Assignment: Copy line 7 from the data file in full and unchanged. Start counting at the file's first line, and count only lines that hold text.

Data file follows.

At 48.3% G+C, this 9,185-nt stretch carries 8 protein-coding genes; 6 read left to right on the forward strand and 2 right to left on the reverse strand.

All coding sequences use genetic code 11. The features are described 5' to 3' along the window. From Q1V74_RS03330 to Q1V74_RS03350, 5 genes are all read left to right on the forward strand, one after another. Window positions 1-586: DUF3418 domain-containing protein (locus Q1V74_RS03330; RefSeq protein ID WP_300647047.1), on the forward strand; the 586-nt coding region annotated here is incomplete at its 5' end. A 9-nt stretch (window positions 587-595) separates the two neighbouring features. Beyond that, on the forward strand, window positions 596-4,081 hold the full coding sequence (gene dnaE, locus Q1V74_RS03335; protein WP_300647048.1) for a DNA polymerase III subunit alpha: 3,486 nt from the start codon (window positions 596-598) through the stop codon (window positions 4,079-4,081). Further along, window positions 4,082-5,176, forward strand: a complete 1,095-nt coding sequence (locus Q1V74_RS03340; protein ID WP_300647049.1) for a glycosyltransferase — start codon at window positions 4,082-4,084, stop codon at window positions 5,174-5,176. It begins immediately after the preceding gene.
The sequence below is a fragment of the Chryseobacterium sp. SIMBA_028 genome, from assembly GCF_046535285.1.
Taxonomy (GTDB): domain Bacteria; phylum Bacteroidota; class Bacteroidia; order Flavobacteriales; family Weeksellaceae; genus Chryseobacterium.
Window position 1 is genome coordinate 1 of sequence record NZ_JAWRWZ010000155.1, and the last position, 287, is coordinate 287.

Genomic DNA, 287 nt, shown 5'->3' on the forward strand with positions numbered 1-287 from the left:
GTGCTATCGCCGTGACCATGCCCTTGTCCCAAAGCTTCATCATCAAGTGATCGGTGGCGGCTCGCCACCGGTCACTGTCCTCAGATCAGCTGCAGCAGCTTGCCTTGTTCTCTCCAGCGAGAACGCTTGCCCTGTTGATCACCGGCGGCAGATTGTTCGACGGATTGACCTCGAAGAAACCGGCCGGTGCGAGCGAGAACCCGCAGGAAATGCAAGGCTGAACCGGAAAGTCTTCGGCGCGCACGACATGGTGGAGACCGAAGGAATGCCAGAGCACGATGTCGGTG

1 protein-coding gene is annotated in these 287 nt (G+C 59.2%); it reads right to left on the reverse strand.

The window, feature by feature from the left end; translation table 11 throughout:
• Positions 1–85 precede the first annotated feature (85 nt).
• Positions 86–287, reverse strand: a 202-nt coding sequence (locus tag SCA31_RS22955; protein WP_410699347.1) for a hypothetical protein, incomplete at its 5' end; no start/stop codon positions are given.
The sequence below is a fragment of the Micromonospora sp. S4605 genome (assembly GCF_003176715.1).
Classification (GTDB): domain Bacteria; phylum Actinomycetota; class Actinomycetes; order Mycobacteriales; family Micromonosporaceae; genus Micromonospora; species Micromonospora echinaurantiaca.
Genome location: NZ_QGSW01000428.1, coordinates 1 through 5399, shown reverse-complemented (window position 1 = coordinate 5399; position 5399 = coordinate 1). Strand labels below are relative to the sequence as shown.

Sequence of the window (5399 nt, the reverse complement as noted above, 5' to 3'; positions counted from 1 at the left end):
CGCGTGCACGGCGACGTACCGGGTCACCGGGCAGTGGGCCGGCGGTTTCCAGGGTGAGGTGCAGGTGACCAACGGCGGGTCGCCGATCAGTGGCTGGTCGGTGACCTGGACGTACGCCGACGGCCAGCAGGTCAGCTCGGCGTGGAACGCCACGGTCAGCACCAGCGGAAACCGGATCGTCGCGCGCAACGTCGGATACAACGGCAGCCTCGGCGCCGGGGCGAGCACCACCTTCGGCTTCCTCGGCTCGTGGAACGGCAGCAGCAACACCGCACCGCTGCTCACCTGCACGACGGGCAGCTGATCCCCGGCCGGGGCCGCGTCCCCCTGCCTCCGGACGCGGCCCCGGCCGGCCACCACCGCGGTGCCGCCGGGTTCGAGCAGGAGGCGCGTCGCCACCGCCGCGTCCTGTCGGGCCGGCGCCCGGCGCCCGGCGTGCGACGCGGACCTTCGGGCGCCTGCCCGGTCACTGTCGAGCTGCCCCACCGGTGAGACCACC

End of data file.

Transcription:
GTGCTATCGCCGTGACCATGCCCTTGTCCCAAAGCTTCATCATCAAGTGATCGGTGGCGGCTCGCCACCGGTCACTGTCCTCAGATCAGCTGCAGCAGCTTGCCTTGTTCTCTCCAGCGAGAACGCTTGCCCTGTTGATCACCGGCGGCAGATTGTTCGACGGATTGACCTCGAAGAAACCGGCCGGTGCGAGCGAGAACCCGCAGGAAATGCAAGGCTGAACCGGAAAGTCTTCGGCGCGCACGACATGGTGGAGACCGAAGGAATGCCAGAGCACGATGTCGGTG